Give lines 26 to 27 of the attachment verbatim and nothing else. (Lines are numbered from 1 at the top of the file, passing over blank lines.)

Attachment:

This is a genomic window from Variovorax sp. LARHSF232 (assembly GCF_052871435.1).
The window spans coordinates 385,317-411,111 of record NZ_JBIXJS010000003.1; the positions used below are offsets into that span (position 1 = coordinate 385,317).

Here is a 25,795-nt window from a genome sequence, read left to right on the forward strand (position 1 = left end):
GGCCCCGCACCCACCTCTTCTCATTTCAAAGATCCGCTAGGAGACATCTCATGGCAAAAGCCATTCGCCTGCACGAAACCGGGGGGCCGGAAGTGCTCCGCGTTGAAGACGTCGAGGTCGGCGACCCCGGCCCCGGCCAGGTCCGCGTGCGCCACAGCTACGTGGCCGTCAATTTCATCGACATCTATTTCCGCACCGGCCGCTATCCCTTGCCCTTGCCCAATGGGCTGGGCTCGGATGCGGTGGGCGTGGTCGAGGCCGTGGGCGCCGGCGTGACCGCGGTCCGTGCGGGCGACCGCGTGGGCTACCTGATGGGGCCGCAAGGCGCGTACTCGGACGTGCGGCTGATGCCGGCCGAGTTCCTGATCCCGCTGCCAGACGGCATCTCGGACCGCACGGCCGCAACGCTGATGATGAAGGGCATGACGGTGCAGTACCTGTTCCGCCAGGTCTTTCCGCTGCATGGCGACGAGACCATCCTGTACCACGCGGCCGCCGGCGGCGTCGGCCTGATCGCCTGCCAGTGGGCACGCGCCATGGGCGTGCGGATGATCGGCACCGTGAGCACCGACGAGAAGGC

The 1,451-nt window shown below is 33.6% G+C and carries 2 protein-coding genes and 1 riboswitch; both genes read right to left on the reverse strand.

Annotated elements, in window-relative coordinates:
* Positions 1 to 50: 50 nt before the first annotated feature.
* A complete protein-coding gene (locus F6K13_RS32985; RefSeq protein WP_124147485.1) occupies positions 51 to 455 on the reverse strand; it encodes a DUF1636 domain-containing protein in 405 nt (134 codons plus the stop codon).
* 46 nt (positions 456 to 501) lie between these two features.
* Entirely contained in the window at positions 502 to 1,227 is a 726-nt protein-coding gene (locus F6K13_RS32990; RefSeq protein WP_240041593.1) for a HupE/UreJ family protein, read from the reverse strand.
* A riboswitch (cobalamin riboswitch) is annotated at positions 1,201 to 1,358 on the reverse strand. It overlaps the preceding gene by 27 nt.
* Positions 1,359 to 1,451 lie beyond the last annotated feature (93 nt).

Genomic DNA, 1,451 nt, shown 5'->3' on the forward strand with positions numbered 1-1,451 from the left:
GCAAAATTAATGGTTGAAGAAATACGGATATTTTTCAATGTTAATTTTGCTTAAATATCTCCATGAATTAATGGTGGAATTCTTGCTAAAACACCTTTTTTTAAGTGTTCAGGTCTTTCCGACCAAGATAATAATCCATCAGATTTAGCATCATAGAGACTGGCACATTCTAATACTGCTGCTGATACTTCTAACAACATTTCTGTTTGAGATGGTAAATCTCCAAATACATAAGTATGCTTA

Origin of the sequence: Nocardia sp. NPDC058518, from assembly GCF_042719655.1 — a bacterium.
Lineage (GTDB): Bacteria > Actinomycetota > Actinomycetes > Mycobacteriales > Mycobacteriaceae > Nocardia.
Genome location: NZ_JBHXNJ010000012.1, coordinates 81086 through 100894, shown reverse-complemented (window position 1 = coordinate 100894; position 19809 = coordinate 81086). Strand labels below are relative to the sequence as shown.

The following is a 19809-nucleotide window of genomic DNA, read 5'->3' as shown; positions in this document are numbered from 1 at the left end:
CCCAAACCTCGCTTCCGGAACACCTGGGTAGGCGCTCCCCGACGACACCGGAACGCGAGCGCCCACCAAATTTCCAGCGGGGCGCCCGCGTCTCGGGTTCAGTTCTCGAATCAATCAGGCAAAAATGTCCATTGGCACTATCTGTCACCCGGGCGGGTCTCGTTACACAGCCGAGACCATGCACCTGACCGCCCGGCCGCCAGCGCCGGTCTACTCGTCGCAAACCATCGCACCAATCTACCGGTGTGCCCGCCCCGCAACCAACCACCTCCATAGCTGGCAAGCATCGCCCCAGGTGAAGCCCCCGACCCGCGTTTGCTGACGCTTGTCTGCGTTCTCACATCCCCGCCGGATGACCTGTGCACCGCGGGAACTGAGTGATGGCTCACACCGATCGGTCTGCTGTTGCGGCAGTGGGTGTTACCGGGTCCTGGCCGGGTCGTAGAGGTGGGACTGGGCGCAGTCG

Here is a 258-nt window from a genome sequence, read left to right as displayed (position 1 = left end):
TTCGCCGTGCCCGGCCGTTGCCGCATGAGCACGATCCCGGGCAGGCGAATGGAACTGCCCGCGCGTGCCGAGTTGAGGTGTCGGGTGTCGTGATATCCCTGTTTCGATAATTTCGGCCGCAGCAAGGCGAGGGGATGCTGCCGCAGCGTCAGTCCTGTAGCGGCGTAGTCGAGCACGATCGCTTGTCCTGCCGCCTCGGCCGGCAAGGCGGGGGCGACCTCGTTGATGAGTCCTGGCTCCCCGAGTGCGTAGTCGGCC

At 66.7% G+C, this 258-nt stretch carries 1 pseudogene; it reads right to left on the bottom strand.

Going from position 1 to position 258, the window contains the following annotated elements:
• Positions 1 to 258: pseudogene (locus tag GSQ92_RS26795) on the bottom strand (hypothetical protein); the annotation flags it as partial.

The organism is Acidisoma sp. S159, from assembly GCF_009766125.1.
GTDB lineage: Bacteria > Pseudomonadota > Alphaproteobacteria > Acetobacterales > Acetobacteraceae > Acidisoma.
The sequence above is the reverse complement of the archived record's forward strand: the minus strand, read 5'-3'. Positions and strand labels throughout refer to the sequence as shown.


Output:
GTDB lineage: Bacteria > Pseudomonadota > Alphaproteobacteria > Acetobacterales > Acetobacteraceae > Acidisoma.
The sequence above is the reverse complement of the archived record's forward strand: the minus strand, read 5'-3'. Positions and strand labels throughout refer to the sequence as shown.